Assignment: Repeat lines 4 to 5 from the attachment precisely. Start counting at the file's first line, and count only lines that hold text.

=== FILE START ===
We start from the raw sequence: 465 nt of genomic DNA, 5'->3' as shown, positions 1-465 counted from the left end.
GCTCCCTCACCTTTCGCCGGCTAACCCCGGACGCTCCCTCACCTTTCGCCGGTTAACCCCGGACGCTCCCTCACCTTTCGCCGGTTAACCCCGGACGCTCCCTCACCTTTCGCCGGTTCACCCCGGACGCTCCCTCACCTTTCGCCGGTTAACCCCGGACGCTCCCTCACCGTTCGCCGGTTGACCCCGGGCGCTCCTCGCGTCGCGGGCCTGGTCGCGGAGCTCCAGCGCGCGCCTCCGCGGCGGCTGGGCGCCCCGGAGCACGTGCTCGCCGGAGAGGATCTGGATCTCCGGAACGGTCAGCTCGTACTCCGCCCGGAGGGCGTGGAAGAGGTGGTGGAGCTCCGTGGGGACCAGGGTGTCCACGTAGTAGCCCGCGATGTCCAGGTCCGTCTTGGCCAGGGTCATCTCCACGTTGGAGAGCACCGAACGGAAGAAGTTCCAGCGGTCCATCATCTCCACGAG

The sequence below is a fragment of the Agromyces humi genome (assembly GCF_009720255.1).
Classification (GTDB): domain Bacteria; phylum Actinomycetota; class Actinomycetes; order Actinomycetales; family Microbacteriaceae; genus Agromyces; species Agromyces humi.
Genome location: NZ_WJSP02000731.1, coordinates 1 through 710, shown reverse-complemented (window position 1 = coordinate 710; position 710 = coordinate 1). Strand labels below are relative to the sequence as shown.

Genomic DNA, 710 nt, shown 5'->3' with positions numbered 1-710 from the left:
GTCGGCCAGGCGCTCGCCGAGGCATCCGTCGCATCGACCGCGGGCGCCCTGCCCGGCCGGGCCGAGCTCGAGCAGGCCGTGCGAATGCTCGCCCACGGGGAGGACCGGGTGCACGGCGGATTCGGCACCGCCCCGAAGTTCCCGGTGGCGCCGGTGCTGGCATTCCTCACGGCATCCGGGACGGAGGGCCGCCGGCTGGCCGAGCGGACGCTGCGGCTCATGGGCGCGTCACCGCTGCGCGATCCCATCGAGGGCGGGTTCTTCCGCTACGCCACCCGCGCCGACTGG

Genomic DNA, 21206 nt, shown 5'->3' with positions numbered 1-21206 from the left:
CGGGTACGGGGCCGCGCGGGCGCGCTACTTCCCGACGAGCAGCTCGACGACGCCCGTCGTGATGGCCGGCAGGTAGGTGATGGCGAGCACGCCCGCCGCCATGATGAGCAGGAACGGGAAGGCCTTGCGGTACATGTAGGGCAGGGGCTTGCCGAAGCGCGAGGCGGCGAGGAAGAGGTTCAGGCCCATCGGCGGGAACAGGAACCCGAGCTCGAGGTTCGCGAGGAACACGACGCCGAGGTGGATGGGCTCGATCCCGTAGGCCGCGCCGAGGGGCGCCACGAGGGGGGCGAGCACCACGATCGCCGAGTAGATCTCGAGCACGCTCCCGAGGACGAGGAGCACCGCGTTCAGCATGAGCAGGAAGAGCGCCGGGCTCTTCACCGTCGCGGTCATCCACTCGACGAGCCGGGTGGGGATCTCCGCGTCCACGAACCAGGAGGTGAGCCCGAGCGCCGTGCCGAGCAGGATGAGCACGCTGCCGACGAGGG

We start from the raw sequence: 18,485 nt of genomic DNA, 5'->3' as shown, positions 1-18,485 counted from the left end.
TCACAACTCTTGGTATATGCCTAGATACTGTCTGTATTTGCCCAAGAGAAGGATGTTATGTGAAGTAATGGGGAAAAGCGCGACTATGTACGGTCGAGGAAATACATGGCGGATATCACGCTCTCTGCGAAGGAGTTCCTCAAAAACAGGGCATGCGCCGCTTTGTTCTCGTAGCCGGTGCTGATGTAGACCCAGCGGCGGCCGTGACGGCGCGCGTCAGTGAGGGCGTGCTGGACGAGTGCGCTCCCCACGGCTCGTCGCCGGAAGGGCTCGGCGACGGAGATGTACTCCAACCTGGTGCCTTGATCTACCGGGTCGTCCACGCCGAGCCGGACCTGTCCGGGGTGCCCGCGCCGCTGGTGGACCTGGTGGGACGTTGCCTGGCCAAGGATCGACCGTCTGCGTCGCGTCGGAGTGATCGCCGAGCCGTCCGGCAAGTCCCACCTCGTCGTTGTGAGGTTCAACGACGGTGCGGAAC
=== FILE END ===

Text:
Classification (GTDB): domain Bacteria; phylum Actinomycetota; class Actinomycetes; order Actinomycetales; family Microbacteriaceae; genus Agromyces; species Agromyces humi.
Genome location: NZ_WJSP02000731.1, coordinates 1 through 710, shown reverse-complemented (window position 1 = coordinate 710; position 710 = coordinate 1). Strand labels below are relative to the sequence as shown.